Synopses & Reviews
"The mysterious murder of a hooker kicks off this exquisitely wrought final installment (after Take One Candle Light a Room) of Straight's trilogy, set in fictional Rio Seco, California. When Glorette Picard's longtime admirer, Sidney, discovers her body in a shopping cart in an alley behind a taquerÃa, he fears the wrath or indifference of the police, and so claims her corpse as his responsibility, setting of a storm of consequences. Left behind to weather the world on his own is Glorette's young son, Victor, who memorizes SAT vocabulary words to drown out the crack dealers, and her uncle Enrique, who takes it upon himself to avenge her death. Straight plunges readers into a whirlwind of dialects, drugs, derelict homes, and delinquent locals as she weaves together the story of Glorette's life and death, while addressing weighty and timely issues like race, language, and the socioeconomically disenfranchised. Straight deftly avoids clichÃ©s and easy outs, and her refusal to vilify or sanctify the numerous members of her cast allows the experiences of each to resonate powerfully. (Sept.)" Publishers Weekly (Starred Review) Copyright PWxyz, LLC. All rights reserved.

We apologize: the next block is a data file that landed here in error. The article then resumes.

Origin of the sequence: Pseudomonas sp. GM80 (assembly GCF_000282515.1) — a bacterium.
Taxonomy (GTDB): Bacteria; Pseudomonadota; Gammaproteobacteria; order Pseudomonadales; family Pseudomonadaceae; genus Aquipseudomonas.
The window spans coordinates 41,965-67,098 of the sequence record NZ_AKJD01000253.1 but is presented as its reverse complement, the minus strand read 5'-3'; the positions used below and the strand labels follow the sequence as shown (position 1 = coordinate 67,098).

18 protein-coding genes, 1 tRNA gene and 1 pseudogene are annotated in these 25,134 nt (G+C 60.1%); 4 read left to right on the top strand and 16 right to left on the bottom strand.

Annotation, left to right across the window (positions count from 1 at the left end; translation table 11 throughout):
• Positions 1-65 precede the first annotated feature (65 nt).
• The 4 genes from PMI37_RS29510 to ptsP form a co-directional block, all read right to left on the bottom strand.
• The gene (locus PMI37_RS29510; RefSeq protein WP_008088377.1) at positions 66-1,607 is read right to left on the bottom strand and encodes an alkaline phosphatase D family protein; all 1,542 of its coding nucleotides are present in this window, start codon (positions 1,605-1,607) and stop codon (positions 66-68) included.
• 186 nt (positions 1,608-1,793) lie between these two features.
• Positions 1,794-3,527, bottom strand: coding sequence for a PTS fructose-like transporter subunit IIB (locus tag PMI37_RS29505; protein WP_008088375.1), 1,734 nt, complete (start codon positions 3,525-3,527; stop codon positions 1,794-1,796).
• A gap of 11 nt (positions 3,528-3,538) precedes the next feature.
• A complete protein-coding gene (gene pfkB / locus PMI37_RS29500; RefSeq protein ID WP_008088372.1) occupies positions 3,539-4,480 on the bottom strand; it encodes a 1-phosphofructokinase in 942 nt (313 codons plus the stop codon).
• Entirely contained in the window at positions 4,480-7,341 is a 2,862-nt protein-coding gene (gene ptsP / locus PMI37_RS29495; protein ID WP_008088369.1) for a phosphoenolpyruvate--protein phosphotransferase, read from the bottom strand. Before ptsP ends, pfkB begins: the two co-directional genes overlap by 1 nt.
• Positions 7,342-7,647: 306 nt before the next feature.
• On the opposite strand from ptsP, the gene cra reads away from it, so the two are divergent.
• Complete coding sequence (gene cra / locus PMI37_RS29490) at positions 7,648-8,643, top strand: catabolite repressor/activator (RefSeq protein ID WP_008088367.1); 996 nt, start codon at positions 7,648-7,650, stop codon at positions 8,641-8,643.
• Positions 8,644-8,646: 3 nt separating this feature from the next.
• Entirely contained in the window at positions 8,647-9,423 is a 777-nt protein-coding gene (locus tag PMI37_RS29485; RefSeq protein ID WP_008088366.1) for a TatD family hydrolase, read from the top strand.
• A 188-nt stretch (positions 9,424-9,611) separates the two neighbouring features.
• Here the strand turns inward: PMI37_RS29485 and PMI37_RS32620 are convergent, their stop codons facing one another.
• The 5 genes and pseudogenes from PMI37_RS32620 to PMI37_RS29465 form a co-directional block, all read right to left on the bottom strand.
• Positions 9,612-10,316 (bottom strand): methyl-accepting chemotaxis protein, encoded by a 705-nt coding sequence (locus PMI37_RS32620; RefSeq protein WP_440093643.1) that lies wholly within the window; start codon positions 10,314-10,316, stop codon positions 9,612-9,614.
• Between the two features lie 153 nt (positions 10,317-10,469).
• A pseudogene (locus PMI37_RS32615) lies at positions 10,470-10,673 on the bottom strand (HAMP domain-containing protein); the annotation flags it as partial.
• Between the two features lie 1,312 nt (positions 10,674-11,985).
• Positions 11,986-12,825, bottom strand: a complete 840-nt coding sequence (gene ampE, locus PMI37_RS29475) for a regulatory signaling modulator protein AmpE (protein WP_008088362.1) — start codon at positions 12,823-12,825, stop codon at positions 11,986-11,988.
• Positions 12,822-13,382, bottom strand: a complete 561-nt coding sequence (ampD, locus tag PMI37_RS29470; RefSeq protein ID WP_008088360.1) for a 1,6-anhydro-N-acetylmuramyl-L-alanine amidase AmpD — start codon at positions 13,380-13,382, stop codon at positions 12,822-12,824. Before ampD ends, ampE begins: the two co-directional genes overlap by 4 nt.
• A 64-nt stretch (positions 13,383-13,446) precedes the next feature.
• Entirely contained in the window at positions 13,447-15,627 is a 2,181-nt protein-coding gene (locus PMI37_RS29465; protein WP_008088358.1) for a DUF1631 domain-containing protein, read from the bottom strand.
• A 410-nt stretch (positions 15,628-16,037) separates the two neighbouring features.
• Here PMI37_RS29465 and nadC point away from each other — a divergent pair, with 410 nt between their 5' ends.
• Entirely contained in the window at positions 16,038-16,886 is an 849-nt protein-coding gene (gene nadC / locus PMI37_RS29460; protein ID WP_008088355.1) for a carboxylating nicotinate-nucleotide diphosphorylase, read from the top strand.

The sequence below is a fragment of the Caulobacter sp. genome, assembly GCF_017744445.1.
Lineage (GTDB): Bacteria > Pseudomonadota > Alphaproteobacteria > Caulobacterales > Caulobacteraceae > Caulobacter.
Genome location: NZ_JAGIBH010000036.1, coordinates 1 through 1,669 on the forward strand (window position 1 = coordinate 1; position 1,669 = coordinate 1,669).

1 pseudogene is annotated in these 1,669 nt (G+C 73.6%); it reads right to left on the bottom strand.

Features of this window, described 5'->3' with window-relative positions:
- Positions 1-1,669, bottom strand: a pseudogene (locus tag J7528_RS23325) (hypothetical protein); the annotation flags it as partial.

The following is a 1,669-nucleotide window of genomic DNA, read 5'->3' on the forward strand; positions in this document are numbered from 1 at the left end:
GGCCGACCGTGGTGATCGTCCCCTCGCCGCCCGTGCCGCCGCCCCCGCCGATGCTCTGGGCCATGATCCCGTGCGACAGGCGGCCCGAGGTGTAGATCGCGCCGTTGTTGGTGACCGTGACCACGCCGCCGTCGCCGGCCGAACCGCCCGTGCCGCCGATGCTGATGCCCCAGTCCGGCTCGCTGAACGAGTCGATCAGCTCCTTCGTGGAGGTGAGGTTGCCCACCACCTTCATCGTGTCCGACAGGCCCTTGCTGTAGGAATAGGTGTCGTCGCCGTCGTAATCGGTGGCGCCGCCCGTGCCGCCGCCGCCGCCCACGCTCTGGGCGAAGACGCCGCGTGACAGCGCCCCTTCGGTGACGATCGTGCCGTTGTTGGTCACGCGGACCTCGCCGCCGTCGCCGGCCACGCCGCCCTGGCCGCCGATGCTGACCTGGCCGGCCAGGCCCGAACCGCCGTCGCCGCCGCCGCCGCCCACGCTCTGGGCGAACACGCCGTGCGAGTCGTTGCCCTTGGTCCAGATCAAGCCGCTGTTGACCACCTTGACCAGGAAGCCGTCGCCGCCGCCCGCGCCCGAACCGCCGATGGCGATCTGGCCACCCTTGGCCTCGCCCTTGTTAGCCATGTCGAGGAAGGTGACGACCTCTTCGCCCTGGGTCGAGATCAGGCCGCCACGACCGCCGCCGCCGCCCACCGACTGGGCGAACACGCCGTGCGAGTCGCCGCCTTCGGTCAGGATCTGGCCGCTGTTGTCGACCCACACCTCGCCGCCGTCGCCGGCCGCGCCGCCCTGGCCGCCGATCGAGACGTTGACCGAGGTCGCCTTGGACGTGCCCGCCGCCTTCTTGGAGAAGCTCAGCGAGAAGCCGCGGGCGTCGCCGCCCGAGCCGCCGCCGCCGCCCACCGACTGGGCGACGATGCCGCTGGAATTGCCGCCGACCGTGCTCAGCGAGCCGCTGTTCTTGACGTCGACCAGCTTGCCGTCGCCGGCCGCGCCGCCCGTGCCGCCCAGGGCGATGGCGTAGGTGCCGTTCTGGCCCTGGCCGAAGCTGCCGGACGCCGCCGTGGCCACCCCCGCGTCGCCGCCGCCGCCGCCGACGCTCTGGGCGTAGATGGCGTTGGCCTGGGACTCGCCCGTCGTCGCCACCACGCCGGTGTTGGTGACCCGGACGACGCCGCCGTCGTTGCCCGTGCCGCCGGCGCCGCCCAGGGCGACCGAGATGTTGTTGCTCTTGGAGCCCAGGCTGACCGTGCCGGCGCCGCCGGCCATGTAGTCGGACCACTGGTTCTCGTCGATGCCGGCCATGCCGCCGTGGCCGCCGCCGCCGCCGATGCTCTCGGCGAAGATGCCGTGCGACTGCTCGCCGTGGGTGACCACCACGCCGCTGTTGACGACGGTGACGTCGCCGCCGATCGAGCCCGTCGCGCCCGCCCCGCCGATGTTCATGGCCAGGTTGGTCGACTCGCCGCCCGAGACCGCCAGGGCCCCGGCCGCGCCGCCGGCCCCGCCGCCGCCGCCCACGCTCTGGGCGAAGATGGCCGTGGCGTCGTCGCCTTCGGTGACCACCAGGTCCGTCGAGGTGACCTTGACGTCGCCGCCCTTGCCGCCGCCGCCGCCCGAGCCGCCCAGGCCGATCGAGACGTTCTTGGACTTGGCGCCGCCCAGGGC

"It is only the rarest of novels that cry for a sequel, the most unusual of stories that at once satisfies and leaves the reader aching for more. Susan Straight's remarkable Take One Candle Light A Room
is such a novel. And she has satisfied our desires in Between Heaven and Here
, a magnificent novel, that manages to be at once unflinchingly real and transcendently beautiful. Susan Straight is one of the very best American writers. If you haven't read her, you're in for a delight and an awakening. If you have, then you're probably as thrilled as I am that she has taken us back to Rio Seco."
"Susan Straight finds LAs secret heart in Between Heaven and Here and with a sleight of hand only the masters have, she creates an alley, a neighborhood, a history that is as rich and tragic as any Shakespearean tale."
"Straight employs glorious language and a riveting eye for detail to create a fully realized, totally believable world."
Kirkus (Starred Review)
"Straight plunges readers into a whirlwind of dialects, drugs, derelict homes, and delinquent locals as she weaves together the story of Glorette's life and death, while addressing weighty and timely issues like race, language, and the socioeconomically disenfranchised. Straight deftly avoids clichés and easy outs, and her refusal to vilify or sanctify the numerous members of her cast allows the experiences of each to resonate powerfully."